The Bar Council condemned the ‘remorseless succession’ of legal aid funding cuts, but said changes to advocates’ fees were a ‘step in the right direction’.

Responding to the Ministry of Justice’s announcement over the reformed advocates’ graduated fee scheme (AGFS) the Bar Chair, Andrew Walker QC, said that the ‘remorseless succession’ of cuts have caused ‘real and pressing concerns’ about the viability and sustainability of many at the criminal Bar, and about whether the Bar will be able to continue to recruit and retain the practitioners needed in the future.

But he said the changes, which increase the payments made to some advocates, represent ‘an important step in the right direction for the long-term future of the criminal Bar’.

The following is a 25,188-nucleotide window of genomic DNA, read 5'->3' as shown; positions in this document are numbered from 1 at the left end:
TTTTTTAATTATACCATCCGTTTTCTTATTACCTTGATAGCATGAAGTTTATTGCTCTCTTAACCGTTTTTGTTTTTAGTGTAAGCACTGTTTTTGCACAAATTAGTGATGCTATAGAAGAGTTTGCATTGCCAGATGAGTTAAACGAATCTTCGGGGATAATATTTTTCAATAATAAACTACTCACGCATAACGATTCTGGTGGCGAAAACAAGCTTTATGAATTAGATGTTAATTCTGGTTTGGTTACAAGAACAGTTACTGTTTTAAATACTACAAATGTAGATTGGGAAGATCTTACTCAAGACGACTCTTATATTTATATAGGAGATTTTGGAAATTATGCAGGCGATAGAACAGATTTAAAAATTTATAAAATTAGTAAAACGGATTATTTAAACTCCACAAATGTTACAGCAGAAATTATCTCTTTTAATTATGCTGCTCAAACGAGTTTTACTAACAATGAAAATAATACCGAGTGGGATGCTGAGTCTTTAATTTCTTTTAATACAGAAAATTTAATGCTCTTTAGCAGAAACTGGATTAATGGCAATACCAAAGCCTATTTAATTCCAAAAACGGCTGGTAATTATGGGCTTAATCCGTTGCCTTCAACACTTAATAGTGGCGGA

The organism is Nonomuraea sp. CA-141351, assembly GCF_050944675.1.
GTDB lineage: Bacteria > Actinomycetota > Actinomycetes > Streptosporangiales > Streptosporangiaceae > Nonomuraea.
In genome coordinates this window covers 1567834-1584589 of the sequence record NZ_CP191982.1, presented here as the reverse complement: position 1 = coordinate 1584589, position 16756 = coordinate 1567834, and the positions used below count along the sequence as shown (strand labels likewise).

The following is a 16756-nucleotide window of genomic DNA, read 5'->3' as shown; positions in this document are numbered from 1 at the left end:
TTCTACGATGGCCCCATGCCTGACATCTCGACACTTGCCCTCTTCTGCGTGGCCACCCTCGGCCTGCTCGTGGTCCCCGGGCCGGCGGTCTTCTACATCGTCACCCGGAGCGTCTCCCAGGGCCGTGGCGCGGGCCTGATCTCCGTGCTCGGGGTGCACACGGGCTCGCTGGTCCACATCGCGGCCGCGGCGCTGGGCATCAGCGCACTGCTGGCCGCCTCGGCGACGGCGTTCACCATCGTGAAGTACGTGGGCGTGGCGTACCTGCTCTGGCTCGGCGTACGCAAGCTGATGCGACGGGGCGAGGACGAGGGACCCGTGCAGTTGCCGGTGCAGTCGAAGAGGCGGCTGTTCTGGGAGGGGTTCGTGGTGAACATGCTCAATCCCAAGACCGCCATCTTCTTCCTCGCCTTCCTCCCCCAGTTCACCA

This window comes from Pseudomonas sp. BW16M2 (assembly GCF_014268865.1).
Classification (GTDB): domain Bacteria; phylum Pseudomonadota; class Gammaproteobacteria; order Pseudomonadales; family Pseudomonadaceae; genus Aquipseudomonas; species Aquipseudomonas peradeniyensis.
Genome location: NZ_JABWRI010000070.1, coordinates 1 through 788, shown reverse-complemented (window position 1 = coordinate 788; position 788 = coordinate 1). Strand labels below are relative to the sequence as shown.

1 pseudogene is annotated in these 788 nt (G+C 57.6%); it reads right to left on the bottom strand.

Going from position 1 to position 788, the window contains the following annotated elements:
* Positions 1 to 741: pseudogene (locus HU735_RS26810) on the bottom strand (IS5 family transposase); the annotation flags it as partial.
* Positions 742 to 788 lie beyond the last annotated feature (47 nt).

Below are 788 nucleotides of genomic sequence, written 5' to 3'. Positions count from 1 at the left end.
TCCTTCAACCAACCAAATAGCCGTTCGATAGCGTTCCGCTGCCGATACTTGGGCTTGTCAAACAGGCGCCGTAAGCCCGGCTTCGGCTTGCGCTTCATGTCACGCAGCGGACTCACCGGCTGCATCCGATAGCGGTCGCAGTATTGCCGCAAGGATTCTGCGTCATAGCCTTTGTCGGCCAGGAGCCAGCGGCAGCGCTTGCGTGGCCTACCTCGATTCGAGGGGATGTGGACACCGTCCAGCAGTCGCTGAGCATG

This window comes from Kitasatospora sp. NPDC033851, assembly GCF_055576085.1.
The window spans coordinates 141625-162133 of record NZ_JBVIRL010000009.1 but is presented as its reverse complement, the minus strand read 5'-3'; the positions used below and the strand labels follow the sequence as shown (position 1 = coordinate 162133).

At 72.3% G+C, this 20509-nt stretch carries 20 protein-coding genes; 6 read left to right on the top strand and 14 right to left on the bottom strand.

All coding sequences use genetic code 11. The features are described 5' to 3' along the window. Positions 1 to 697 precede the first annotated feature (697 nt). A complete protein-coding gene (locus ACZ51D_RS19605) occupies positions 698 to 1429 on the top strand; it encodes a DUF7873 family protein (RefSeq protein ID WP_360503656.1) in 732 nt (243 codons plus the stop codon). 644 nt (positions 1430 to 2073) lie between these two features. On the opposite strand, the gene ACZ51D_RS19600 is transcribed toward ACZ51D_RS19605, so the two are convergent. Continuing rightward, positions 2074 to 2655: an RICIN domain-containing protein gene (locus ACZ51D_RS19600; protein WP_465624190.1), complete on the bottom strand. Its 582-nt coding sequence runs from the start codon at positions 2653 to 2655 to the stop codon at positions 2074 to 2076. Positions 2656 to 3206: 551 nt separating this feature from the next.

Walker said it was reassuring to see a number of the shortcomings in the original proposals, had been addressed in the final scheme, ‘even if the gains at an individual level are modest’. 

The changes to the AGFS, made in conjunction with earlier amendments to the litigators’ graduated fee scheme, which cut the fees paid to solicitors, are intended to be cost-neutral.

The Law Society said the move amounted to ‘robbing Peter to pay Paul’. It warned that ‘depriving one beleaguered portion of the criminal justice system to fund another could inflict further instability on the under-pressure system’.

Meanwhile, the Bar Council told regulators that they show their independence from government by speaking out about the impact of legal aid cuts.

Responding to the Legal Services Board’s business plan consultation, the Bar Council said the watchdog ‘should not shy away’ from criticising government policy, particularly given that one of its objectives is improving access to justice.